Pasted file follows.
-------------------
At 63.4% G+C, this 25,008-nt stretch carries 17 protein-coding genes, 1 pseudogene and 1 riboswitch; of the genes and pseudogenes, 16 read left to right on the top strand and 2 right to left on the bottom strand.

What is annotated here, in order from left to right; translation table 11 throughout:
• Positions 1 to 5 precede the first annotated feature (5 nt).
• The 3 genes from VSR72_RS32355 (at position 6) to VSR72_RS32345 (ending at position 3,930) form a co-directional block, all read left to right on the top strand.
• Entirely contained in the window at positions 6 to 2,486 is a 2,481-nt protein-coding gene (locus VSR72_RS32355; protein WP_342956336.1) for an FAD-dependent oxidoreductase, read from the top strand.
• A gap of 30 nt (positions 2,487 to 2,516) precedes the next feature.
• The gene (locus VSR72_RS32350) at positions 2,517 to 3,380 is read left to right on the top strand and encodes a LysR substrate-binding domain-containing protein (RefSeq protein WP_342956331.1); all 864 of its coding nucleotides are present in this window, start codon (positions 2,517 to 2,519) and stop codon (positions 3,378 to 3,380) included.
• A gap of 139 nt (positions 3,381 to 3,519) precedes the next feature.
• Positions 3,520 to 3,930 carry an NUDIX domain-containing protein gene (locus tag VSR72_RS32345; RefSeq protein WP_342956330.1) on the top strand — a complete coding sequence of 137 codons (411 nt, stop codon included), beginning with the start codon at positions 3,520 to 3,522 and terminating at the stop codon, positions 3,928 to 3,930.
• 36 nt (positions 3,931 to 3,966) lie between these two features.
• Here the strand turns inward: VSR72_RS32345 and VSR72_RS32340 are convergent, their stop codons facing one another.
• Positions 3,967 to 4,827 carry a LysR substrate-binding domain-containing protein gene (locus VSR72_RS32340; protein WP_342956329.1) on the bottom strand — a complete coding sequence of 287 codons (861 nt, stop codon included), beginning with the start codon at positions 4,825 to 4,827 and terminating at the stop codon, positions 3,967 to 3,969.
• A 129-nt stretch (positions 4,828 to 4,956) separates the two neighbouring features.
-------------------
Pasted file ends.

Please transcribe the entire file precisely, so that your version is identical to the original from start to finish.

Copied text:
At 63.4% G+C, this 25,008-nt stretch carries 17 protein-coding genes, 1 pseudogene and 1 riboswitch; of the genes and pseudogenes, 16 read left to right on the top strand and 2 right to left on the bottom strand.

What is annotated here, in order from left to right; translation table 11 throughout:
• Positions 1 to 5 precede the first annotated feature (5 nt).
• The 3 genes from VSR72_RS32355 (at position 6) to VSR72_RS32345 (ending at position 3,930) form a co-directional block, all read left to right on the top strand.
• Entirely contained in the window at positions 6 to 2,486 is a 2,481-nt protein-coding gene (locus VSR72_RS32355; protein WP_342956336.1) for an FAD-dependent oxidoreductase, read from the top strand.
• A gap of 30 nt (positions 2,487 to 2,516) precedes the next feature.
• The gene (locus VSR72_RS32350) at positions 2,517 to 3,380 is read left to right on the top strand and encodes a LysR substrate-binding domain-containing protein (RefSeq protein WP_342956331.1); all 864 of its coding nucleotides are present in this window, start codon (positions 2,517 to 2,519) and stop codon (positions 3,378 to 3,380) included.
• A gap of 139 nt (positions 3,381 to 3,519) precedes the next feature.
• Positions 3,520 to 3,930 carry an NUDIX domain-containing protein gene (locus tag VSR72_RS32345; RefSeq protein WP_342956330.1) on the top strand — a complete coding sequence of 137 codons (411 nt, stop codon included), beginning with the start codon at positions 3,520 to 3,522 and terminating at the stop codon, positions 3,928 to 3,930.
• 36 nt (positions 3,931 to 3,966) lie between these two features.
• Here the strand turns inward: VSR72_RS32345 and VSR72_RS32340 are convergent, their stop codons facing one another.
• Positions 3,967 to 4,827 carry a LysR substrate-binding domain-containing protein gene (locus VSR72_RS32340; protein WP_342956329.1) on the bottom strand — a complete coding sequence of 287 codons (861 nt, stop codon included), beginning with the start codon at positions 4,825 to 4,827 and terminating at the stop codon, positions 3,967 to 3,969.
• A 129-nt stretch (positions 4,828 to 4,956) separates the two neighbouring features.